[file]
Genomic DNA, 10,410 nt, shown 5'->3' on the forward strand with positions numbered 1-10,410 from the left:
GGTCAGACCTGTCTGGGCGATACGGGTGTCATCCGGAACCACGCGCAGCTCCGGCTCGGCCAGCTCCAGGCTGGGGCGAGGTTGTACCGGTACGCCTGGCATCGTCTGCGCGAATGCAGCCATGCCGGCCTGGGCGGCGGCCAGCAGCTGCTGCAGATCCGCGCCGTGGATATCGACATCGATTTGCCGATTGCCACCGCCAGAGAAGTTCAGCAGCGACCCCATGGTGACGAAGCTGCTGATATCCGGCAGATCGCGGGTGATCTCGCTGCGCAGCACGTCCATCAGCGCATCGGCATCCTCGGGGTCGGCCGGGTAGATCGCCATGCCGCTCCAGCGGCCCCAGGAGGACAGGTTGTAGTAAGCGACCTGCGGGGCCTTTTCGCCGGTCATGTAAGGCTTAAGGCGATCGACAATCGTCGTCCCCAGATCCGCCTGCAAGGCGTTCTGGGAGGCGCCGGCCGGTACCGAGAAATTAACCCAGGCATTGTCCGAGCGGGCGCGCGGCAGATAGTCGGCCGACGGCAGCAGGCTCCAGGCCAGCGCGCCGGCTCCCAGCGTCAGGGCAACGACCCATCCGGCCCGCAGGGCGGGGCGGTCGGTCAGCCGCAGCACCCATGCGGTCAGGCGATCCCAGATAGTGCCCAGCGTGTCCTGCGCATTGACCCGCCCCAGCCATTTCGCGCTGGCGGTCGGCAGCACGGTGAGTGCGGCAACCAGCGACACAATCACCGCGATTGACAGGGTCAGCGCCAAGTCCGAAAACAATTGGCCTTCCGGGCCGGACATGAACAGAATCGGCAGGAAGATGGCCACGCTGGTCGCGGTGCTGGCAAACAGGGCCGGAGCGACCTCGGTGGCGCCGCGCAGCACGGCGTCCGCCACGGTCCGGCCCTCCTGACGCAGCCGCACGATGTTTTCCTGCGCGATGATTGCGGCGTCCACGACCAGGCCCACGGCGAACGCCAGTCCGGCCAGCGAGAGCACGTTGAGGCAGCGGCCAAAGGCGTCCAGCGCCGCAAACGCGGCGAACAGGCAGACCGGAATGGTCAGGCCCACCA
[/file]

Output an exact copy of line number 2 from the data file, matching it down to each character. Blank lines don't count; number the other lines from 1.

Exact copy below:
GGTCAGACCTGTCTGGGCGATACGGGTGTCATCCGGAACCACGCGCAGCTCCGGCTCGGCCAGCTCCAGGCTGGGGCGAGGTTGTACCGGTACGCCTGGCATCGTCTGCGCGAATGCAGCCATGCCGGCCTGGGCGGCGGCCAGCAGCTGCTGCAGATCCGCGCCGTGGATATCGACATCGATTTGCCGATTGCCACCGCCAGAGAAGTTCAGCAGCGACCCCATGGTGACGAAGCTGCTGATATCCGGCAGATCGCGGGTGATCTCGCTGCGCAGCACGTCCATCAGCGCATCGGCATCCTCGGGGTCGGCCGGGTAGATCGCCATGCCGCTCCAGCGGCCCCAGGAGGACAGGTTGTAGTAAGCGACCTGCGGGGCCTTTTCGCCGGTCATGTAAGGCTTAAGGCGATCGACAATCGTCGTCCCCAGATCCGCCTGCAAGGCGTTCTGGGAGGCGCCGGCCGGTACCGAGAAATTAACCCAGGCATTGTCCGAGCGGGCGCGCGGCAGATAGTCGGCCGACGGCAGCAGGCTCCAGGCCAGCGCGCCGGCTCCCAGCGTCAGGGCAACGACCCATCCGGCCCGCAGGGCGGGGCGGTCGGTCAGCCGCAGCACCCATGCGGTCAGGCGATCCCAGATAGTGCCCAGCGTGTCCTGCGCATTGACCCGCCCCAGCCATTTCGCGCTGGCGGTCGGCAGCACGGTGAGTGCGGCAACCAGCGACACAATCACCGCGATTGACAGGGTCAGCGCCAAGTCCGAAAACAATTGGCCTTCCGGGCCGGACATGAACAGAATCGGCAGGAAGATGGCCACGCTGGTCGCGGTGCTGGCAAACAGGGCCGGAGCGACCTCGGTGGCGCCGCGCAGCACGGCGTCCGCCACGGTCCGGCCCTCCTGACGCAGCCGCACGATGTTTTCCTGCGCGATGATTGCGGCGTCCACGACCAGGCCCACGGCGAACGCCAGTCCGGCCAGCGAGAGCACGTTGAGGCAGCGGCCAAAGGCGTCCAGCGCCGCAAACGCGGCGAACAGGCAGACCGGAATGGTCAGGCCCACCA